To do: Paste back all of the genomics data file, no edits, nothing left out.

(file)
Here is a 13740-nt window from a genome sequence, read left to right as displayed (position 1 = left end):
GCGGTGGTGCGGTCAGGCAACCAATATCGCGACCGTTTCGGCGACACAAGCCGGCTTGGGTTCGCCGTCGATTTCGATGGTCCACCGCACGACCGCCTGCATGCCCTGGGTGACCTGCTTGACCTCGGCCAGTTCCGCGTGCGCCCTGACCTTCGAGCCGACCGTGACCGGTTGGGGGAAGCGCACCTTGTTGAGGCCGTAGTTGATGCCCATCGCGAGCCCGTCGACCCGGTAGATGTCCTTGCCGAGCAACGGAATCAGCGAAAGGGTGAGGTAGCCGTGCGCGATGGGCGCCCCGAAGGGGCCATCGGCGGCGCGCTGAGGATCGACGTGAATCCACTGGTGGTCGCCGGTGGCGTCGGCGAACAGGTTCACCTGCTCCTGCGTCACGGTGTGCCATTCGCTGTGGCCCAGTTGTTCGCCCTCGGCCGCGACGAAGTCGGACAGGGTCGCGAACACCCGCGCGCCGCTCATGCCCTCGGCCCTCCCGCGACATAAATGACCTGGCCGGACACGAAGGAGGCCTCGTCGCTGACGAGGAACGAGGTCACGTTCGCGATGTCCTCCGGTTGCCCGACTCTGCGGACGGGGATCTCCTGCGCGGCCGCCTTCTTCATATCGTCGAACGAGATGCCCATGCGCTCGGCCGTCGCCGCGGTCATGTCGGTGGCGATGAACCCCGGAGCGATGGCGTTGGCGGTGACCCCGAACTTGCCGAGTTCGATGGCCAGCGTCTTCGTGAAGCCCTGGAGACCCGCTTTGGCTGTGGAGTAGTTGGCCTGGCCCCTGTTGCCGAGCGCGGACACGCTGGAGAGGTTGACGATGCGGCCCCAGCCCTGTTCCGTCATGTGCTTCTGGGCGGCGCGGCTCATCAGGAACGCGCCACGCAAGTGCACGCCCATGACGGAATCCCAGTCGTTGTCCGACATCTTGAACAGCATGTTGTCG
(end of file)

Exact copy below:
Here is a 13740-nt window from a genome sequence, read left to right as displayed (position 1 = left end):
GCGGTGGTGCGGTCAGGCAACCAATATCGCGACCGTTTCGGCGACACAAGCCGGCTTGGGTTCGCCGTCGATTTCGATGGTCCACCGCACGACCGCCTGCATGCCCTGGGTGACCTGCTTGACCTCGGCCAGTTCCGCGTGCGCCCTGACCTTCGAGCCGACCGTGACCGGTTGGGGGAAGCGCACCTTGTTGAGGCCGTAGTTGATGCCCATCGCGAGCCCGTCGACCCGGTAGATGTCCTTGCCGAGCAACGGAATCAGCGAAAGGGTGAGGTAGCCGTGCGCGATGGGCGCCCCGAAGGGGCCATCGGCGGCGCGCTGAGGATCGACGTGAATCCACTGGTGGTCGCCGGTGGCGTCGGCGAACAGGTTCACCTGCTCCTGCGTCACGGTGTGCCATTCGCTGTGGCCCAGTTGTTCGCCCTCGGCCGCGACGAAGTCGGACAGGGTCGCGAACACCCGCGCGCCGCTCATGCCCTCGGCCCTCCCGCGACATAAATGACCTGGCCGGACACGAAGGAGGCCTCGTCGCTGACGAGGAACGAGGTCACGTTCGCGATGTCCTCCGGTTGCCCGACTCTGCGGACGGGGATCTCCTGCGCGGCCGCCTTCTTCATATCGTCGAACGAGATGCCCATGCGCTCGGCCGTCGCCGCGGTCATGTCGGTGGCGATGAACCCCGGAGCGATGGCGTTGGCGGTGACCCCGAACTTGCCGAGTTCGATGGCCAGCGTCTTCGTGAAGCCCTGGAGACCCGCTTTGGCTGTGGAGTAGTTGGCCTGGCCCCTGTTGCCGAGCGCGGACACGCTGGAGAGGTTGACGATGCGGCCCCAGCCCTGTTCCGTCATGTGCTTCTGGGCGGCGCGGCTCATCAGGAACGCGCCACGCAAGTGCACGCCCATGACGGAATCCCAGTCGTTGTCCGACATCTTGAACAGCATGTTGTCG